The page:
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ONLINE MARKETING

23 Signs Your Web Developer Is Not an Online Marketer

Online marketing is not as simple as it seems and not everyone should be claiming the mantle. Use this list of warning signs to vet your next digital marketing company.
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I'm sorry, but it's about time I call a spade a spade. Though there are plenty of legitimate firms out there that offer web (or mobile or video) development and design services along with digital marketing services, too many have also deceitfully or incompetently hung out a shingle proclaiming to provide online marketing strategy and tactic expertise. When this happens, the business owner will be the one left disappointed, cheated and/or faced with cleaning up some pretty disastrous messes they never imagined they'd have to deal with.

To help avoid falling prey to these imposters, I've assembled this list of warning signs:

1.  They never once ask you to define your key performance indicators (KPIs), objectives or metrics for measuring your online success other than "hits" or "website traffic."

2.  If you provide KPIs, objectives and metrics, they never question them or ask how you derived them.

3.  If you cannot provide KPIs or metrics because you don't know how to appropriately define them, they offer no suggestions on how to help or level-set realistic expectations.  For example, they don't know how or don't discuss how you can calculate your cost per lead (CPL) or cost per acquisition (CPA). (And you can forget about discussions having to do with "effective CPA.")

4.  If you do have fixed CPLs or CPAs, they don't know how to back-calculate maximum costs per tactic to achieve your target ROI.

5.  They don't take the time to understand your business, your target audience or your competition in order to consider creative ways to uniquely reach your target audience online.

6.  They do not request to review your current branding and / or ad campaigns in order to create synergy between them and your digital tactics.

7.  They never asked about your past digital marketing efforts successes or failures and what your key take-aways from the experience was/were.

8.  They didn't discuss mobile as a component of your current and future strategies.

9. They don't know what a "call to action" ("Act Now and Save $XX.00″ or "Sign Up for Our Email Newsletter") is.

10. They say they do Search Engine Optimization (SEO) but expect you to provide the keywords (or provide you with an obscure list of keywords and no rationale for doing so), do not mention that they'll submit your site to the search engines or directories, or offer any assistance with local search.

11. They guarantee you first page "SEO rankings" on Google.

12. They build new web pages "for SEO" that don't live on your domain so if you sever your agreement with them and those pages go away, you lose all your rankings, too.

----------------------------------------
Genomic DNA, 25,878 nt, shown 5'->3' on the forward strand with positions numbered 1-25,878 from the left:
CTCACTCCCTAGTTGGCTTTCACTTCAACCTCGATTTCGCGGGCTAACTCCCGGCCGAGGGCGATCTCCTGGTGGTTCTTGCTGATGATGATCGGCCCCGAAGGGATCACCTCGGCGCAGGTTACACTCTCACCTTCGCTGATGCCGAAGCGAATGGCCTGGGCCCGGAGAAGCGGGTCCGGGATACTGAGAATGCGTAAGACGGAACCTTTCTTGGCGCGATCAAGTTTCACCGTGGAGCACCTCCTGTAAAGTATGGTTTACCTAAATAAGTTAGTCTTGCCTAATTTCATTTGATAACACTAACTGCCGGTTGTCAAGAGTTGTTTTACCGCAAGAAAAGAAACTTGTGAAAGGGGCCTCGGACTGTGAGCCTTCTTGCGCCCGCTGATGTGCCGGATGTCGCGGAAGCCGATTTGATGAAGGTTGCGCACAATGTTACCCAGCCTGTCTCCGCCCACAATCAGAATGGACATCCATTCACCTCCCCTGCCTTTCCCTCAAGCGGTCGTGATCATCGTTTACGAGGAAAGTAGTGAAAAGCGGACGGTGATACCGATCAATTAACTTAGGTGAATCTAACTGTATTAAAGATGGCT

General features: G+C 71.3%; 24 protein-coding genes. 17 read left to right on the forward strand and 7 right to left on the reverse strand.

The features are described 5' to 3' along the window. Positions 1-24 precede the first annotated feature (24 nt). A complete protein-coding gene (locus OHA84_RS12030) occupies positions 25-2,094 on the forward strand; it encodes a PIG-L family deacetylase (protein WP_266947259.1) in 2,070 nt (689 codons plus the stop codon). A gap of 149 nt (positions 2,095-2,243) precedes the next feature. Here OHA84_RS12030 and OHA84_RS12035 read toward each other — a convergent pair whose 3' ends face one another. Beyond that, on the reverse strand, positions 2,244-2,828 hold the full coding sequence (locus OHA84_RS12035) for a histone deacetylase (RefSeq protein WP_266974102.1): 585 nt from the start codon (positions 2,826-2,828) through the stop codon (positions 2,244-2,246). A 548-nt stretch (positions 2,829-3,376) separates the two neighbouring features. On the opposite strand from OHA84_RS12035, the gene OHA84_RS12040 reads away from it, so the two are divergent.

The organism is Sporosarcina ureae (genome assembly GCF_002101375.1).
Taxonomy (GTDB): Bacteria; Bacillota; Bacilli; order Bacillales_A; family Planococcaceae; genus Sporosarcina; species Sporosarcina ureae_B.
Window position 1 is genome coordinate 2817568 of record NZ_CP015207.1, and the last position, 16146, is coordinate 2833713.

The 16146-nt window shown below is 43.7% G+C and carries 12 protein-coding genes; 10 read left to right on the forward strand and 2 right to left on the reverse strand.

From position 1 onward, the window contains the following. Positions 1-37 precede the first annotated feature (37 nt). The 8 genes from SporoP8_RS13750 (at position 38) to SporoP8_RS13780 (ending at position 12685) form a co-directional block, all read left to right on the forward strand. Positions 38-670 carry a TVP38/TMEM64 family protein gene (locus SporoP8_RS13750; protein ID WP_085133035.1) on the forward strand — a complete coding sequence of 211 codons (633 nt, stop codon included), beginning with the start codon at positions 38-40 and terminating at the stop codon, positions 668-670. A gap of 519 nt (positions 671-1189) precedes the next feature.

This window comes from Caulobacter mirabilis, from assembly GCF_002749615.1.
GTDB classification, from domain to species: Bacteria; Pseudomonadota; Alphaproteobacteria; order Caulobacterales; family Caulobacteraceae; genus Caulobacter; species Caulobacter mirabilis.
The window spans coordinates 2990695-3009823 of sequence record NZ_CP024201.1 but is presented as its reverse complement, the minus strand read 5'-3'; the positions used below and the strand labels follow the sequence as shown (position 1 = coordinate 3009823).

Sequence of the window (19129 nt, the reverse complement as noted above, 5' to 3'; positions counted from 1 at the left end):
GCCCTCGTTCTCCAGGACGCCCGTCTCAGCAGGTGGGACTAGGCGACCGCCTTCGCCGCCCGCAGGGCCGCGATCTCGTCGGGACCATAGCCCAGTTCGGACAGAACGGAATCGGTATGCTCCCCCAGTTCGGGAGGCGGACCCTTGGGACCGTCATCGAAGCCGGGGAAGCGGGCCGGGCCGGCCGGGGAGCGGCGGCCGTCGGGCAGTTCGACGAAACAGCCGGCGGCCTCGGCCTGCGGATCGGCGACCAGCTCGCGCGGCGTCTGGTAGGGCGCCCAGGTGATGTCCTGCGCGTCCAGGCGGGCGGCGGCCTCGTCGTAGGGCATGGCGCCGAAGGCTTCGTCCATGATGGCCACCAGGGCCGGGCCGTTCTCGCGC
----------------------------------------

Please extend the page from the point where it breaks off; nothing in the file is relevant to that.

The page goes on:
13. They sell you a content management system but can't prove to you that it's SEO-friendly, don't provide you with the CMS log-in, or show you how to use it properly/provide any training or technical support.

14. They insist on building a micro-site for each and every new online or off-line marketing initiative or...

15. They merely direct all of your marketing efforts to your site's homepage.

16. They say they "do social media" but their own accounts are fairly inactive, pitiful or un-social.

17. When you say you want to do social media, they don't ask you why, deem if it's appropriate for your business or what platforms you should be focused on first, or explain the risks and resources required.

18. Their idea of online advertising is buying banners through an ad network or ad exchange...even when you push for other advertising ideas.

19. They provide no real trending web analytics or performance analysis over time or they only provide basic data reporting without any interpretation, go-forward recommendations or change-course strategies.

 

20. They keep trying to sell you on new website features that your instincts tell you you don't need...and nor can they really cost-justify them.

21. They're reluctant to show you or discuss their portfolio of previous online marketing success stories (all they can show you are site design or ad creative)...or the stories they do tell all revolve around the same one-dimensional type of digital tactic.

22. They talk fast and in technical terms in an attempt to confuse you.

23. They're really cheap and it seems too good to be true.

Turn this list of warning signs into a list of questions to ask the next time you go looking for a digital marketing company. Maybe you won't be taken for another regrettable ride.

Last updated: Jul 3, 2012

HOLLIS THOMASES | Columnist | President & CEO, Web Ad.vantage

Client advocate, digital strategist, and thought leader Hollis Thomases, founder of Web Ad.vantage, helps companies navigate the complexity of the ever-changing digital marketing landscape and develop digital strategies.

The opinions expressed here by Inc.com columnists are their own, not those of Inc.com.



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